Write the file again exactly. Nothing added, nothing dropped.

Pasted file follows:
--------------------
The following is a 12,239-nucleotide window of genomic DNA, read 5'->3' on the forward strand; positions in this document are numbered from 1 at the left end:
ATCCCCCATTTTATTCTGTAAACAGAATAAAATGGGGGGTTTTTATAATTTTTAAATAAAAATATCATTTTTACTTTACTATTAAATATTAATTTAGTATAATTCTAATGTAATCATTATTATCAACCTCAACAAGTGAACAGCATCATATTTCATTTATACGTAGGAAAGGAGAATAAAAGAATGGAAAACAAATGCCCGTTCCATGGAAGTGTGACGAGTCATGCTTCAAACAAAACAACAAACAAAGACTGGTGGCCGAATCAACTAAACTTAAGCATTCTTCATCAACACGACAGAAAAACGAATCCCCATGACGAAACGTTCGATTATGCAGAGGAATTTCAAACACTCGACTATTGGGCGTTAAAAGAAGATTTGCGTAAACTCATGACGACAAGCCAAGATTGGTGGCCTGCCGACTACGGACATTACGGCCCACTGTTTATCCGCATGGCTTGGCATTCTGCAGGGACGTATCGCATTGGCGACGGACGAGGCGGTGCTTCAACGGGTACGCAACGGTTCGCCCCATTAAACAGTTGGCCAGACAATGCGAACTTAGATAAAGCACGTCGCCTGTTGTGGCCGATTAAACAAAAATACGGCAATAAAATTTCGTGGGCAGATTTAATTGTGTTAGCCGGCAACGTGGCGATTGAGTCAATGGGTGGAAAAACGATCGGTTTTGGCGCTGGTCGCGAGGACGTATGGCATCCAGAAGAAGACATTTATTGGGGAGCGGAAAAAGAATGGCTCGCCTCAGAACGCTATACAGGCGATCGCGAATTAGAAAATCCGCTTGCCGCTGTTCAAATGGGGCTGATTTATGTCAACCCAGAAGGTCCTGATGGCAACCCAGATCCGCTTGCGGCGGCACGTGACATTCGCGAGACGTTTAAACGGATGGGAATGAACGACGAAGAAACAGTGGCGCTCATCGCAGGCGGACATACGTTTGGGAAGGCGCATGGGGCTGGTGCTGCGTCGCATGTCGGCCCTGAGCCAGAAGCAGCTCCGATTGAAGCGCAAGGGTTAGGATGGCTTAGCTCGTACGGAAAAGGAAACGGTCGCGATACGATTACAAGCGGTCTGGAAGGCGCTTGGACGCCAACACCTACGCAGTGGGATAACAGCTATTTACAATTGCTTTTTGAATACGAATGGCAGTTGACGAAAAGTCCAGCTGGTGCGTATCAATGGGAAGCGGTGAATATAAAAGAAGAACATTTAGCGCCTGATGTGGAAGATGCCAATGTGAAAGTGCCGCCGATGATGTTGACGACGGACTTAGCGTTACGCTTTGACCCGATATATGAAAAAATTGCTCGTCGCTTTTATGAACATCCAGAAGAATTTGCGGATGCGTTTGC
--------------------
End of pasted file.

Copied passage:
The following is a 12,239-nucleotide window of genomic DNA, read 5'->3' on the forward strand; positions in this document are numbered from 1 at the left end:
ATCCCCCATTTTATTCTGTAAACAGAATAAAATGGGGGGTTTTTATAATTTTTAAATAAAAATATCATTTTTACTTTACTATTAAATATTAATTTAGTATAATTCTAATGTAATCATTATTATCAACCTCAACAAGTGAACAGCATCATATTTCATTTATACGTAGGAAAGGAGAATAAAAGAATGGAAAACAAATGCCCGTTCCATGGAAGTGTGACGAGTCATGCTTCAAACAAAACAACAAACAAAGACTGGTGGCCGAATCAACTAAACTTAAGCATTCTTCATCAACACGACAGAAAAACGAATCCCCATGACGAAACGTTCGATTATGCAGAGGAATTTCAAACACTCGACTATTGGGCGTTAAAAGAAGATTTGCGTAAACTCATGACGACAAGCCAAGATTGGTGGCCTGCCGACTACGGACATTACGGCCCACTGTTTATCCGCATGGCTTGGCATTCTGCAGGGACGTATCGCATTGGCGACGGACGAGGCGGTGCTTCAACGGGTACGCAACGGTTCGCCCCATTAAACAGTTGGCCAGACAATGCGAACTTAGATAAAGCACGTCGCCTGTTGTGGCCGATTAAACAAAAATACGGCAATAAAATTTCGTGGGCAGATTTAATTGTGTTAGCCGGCAACGTGGCGATTGAGTCAATGGGTGGAAAAACGATCGGTTTTGGCGCTGGTCGCGAGGACGTATGGCATCCAGAAGAAGACATTTATTGGGGAGCGGAAAAAGAATGGCTCGCCTCAGAACGCTATACAGGCGATCGCGAATTAGAAAATCCGCTTGCCGCTGTTCAAATGGGGCTGATTTATGTCAACCCAGAAGGTCCTGATGGCAACCCAGATCCGCTTGCGGCGGCACGTGACATTCGCGAGACGTTTAAACGGATGGGAATGAACGACGAAGAAACAGTGGCGCTCATCGCAGGCGGACATACGTTTGGGAAGGCGCATGGGGCTGGTGCTGCGTCGCATGTCGGCCCTGAGCCAGAAGCAGCTCCGATTGAAGCGCAAGGGTTAGGATGGCTTAGCTCGTACGGAAAAGGAAACGGTCGCGATACGATTACAAGCGGTCTGGAAGGCGCTTGGACGCCAACACCTACGCAGTGGGATAACAGCTATTTACAATTGCTTTTTGAATACGAATGGCAGTTGACGAAAAGTCCAGCTGGTGCGTATCAATGGGAAGCGGTGAATATAAAAGAAGAACATTTAGCGCCTGATGTGGAAGATGCCAATGTGAAAGTGCCGCCGATGATGTTGACGACGGACTTAGCGTTACGCTTTGACCCGATATATGAAAAAATTGCTCGTCGCTTTTATGAACATCCAGAAGAATTTGCGGATGCGTTTGC